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Expected result

Your analysis of the election result in Karnataka was interesting. Many of us had expected the Congress to come back to power. I thought D.K. Shivakumar will take a week or more to accept the decisions of the high command, but he did it so fast (‘Crisis to consensus’, May 28).


Shivakumar is a smart operator and a crowd puller. He would not like to play second fiddle to Siddaramaiah for long. If the Congress is not able to win at least 15 of the 28 Lok Sabha seats in the state next year, tensions between the two stalwarts of the Congress will rise.


The BJP performed below par across Karnataka despite Prime Minister Narendra Modi giving a personal tone to the campaign, and that is a worrying sign for the party.


These are interesting times in Karnataka. Let us wait and watch.


Radhika Naidu,

On email.


I want to congratulate the Congress on its spectacular victory in Karnataka. Even die-hard followers of the party would not have expected such a huge victory.


I thought your election analysis was lopsided. While it is true that the BJP got a bashing with respect to the number of seats, their vote share of 36 per cent remained unscathed.


If there is one party that has lost heavily, it is the JD(S). H.D. Deve Gowda and H.D. Kumaraswamy have a lot to introspect.


Dilip Gurjar,

On email.


The result in Karnataka has given an unexpected boost to the Congress.


The double-engine government pitch of Narendra Modi and Amit Shah has petered out, and needs a refit. Later this year, the Congress may come back to power in Rajasthan and Chhattisgarh. It could also come to power in Madhya Pradesh. People of India have always held electoral secrets close to their hearts, and in due course they will reveal it.


Karanam Rao,



Blame Pakistan, not India

Mani Shankar Aiyar failed to note India’s willingness to send relief and aid material to flood-ravaged Pakistan. But Pakistan did not respond to the call (‘Mani-festo’, May 28). In August 2019, the then Imran Khan-government had suspended trade with India, via the Attari-Wagah border, and downgraded diplomatic ties between the two countries, which is yet to resume.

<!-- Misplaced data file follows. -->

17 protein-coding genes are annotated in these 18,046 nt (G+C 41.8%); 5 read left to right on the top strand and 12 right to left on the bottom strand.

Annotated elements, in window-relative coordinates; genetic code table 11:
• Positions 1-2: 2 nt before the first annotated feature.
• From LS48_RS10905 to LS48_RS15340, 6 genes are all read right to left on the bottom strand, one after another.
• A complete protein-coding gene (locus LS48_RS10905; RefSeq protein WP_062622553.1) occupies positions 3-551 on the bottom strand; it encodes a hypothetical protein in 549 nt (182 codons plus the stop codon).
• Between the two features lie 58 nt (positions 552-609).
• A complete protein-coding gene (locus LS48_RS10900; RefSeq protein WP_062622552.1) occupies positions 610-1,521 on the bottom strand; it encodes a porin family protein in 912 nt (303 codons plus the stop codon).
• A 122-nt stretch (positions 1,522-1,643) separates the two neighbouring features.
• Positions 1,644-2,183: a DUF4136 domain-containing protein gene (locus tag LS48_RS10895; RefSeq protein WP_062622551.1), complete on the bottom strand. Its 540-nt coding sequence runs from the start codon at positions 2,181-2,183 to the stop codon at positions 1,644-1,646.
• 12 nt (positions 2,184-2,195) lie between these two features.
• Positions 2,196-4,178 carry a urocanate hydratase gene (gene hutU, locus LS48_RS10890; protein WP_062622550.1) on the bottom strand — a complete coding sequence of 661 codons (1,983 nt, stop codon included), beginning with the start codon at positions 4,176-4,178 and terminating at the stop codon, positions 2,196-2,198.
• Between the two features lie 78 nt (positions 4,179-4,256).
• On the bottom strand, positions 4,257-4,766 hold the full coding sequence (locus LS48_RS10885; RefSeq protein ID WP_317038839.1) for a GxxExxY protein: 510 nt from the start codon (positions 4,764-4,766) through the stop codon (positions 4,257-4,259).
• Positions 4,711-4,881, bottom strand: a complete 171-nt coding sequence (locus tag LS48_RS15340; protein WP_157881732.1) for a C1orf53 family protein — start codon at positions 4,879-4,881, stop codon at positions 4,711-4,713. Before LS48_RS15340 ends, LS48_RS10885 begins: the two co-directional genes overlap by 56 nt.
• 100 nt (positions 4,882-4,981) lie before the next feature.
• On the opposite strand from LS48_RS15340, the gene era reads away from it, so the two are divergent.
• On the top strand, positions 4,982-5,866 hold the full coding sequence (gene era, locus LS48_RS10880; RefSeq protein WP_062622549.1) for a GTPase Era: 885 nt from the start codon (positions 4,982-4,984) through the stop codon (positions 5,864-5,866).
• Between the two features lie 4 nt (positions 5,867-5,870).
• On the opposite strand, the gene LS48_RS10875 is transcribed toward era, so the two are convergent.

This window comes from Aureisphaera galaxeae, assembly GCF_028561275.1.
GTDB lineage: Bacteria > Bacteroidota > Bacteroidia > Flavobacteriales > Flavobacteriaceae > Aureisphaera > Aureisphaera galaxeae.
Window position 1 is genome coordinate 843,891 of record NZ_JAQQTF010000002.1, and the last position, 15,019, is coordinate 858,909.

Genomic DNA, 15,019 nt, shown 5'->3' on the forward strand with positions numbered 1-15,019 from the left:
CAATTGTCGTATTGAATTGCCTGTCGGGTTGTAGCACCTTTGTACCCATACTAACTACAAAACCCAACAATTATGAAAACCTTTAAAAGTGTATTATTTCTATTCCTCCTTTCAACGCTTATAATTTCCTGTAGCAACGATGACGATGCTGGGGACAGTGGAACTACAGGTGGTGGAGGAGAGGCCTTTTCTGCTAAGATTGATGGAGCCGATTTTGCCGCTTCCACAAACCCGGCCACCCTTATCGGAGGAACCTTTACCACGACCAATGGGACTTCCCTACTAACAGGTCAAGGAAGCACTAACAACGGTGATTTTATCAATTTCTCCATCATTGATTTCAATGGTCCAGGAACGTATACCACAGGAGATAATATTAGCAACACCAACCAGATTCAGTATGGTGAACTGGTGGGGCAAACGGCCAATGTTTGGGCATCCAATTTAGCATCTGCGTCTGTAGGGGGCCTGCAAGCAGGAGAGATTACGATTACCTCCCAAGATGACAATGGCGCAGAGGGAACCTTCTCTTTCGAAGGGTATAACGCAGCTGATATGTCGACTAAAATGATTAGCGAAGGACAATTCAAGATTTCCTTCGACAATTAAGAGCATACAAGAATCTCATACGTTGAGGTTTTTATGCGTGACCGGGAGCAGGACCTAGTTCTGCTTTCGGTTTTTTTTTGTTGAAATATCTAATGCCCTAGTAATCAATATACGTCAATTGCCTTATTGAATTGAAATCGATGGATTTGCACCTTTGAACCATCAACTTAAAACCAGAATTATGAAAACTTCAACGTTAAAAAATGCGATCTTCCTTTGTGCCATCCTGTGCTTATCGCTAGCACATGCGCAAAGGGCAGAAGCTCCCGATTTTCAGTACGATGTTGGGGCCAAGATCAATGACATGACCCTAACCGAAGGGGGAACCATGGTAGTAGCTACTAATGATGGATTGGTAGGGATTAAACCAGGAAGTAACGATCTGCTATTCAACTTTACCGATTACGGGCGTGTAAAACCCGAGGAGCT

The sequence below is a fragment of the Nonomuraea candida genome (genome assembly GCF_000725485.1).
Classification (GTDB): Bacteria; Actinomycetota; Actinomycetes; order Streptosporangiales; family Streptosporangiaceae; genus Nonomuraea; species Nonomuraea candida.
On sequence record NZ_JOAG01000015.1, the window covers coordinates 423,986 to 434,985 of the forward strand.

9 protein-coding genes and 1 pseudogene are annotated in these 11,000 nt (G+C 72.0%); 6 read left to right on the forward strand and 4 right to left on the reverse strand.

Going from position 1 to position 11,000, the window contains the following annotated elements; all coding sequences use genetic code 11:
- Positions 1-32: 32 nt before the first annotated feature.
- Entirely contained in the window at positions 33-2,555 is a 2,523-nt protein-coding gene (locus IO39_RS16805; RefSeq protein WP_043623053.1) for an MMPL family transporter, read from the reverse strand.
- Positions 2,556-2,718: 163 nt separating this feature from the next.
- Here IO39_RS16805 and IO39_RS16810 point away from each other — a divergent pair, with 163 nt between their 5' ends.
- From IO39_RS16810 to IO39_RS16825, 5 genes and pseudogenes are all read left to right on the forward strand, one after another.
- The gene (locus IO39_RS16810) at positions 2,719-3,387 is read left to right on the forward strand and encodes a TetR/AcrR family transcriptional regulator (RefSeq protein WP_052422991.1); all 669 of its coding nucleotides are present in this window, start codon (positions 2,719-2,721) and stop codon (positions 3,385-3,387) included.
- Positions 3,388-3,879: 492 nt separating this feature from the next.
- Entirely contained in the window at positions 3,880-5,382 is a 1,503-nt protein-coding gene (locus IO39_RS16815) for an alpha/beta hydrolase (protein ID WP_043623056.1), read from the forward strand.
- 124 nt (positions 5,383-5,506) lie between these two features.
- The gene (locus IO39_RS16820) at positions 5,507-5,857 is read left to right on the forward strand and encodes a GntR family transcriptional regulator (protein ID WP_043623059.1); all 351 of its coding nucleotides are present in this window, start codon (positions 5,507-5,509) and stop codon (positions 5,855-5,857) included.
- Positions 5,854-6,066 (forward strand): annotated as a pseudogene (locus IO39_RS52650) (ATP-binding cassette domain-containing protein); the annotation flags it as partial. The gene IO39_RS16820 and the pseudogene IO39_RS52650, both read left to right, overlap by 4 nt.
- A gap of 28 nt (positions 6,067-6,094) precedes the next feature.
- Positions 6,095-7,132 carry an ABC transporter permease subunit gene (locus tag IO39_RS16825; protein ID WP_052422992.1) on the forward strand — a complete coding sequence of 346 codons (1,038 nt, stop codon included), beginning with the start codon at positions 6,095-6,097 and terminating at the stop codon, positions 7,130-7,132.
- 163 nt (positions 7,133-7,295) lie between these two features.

So, who is at fault here? Let Aiyar self-introspect on the state of affairs before coming out publicly.


R.V. Baskaran,

On email.


I do not think Pakistan is on the brink. It might be gradually collapsing, but allies in the Muslim world and ‘big brother’ (the US) will never allow Pakistan to go bankrupt.


But, what if Pakistan does not get any help? In such a scenario, India must capitalise on the situation and take back Pakistan-occupied Kashmir (PoK). The time is ripe for India to seize the opportunity to settle the Kashmir issue once and for all in its favour. Diplomatically, India should try to force Pakistan to give up PoK.


If the situation in Pakistan becomes stable, India will benefit as anti-social elements would be kept in check. Till then, let us hope for a reformative Pakistan.


Shweta Chaudhary,

On email.


Great job

Your cover package on B. R. Ambedkar was no less than a feast (‘Reclaiming the redeemer’, January 29). Achievements and contributions of the great scholar have been comprehensively spelt out.


It was the Constitution that made Ambedkar’s concepts of rationalism, and his disapproval of the caste system crystal clear. In fact, his depth of knowledge on politics, finance, law, science and multi-language proficiency enhanced his acceptance at the international level.


An empathetic attitude towards the marginalised, creation of a casteless society, worry over discrimination against dalits and promoting social justice made Ambedkar beyond compare with others of his time.


I want to congratulate everyone at THE WEEK for compiling such a collection of informative and authentic report that no other publication could have. Keep it up.


Jagan Jacob,

On email.


Ms Ambani should help

Nita Ambani has been a leading sponsor of cricket and football in the country, but her desire to bring the Olympics to India may remain an unfulfilled dream (‘I want to represent the youth of the country’, May 14).


Hosting the Olympics is not just about funding and creating the necessary infrastructure, both of which I am sure Ms Ambani can manage. India should reform its culture to excel in every sport, and we should dominate every sport. At the moment, Indians are only obsessed with cricket.


Ms Ambani evokes great admiration for her multi-dimensional work. It would be ideal if she could find a way to develop every sport at the grassroots level. No doubt, some initiatives have been made under her guidance but that hardly touches the fringe.


Frankly, Ms Ambani is the only one with the resources and the support of international sports bodies to take sports to a different level in India. She can give our sportspersons the wherewithal to succeed, wherever the Olympics is held.


Sudhakar Nair,

On email.



Let me congratulate you and your colleagues for coming out, every week, with interesting and authentic information on a range of subjects. I have been an eager reader of your magazine from my college days 30 years ago. It is admirable that you continue to give the readers well-researched articles on national and international matters. Thank you for taking care of readers’ interests. I am sure your efforts will help in reversing an unfortunate social trend—the general decline in reading habit. Thank you for updating, enlightening and equipping the readers with your magic pen.


Ashish Joshi,

On email.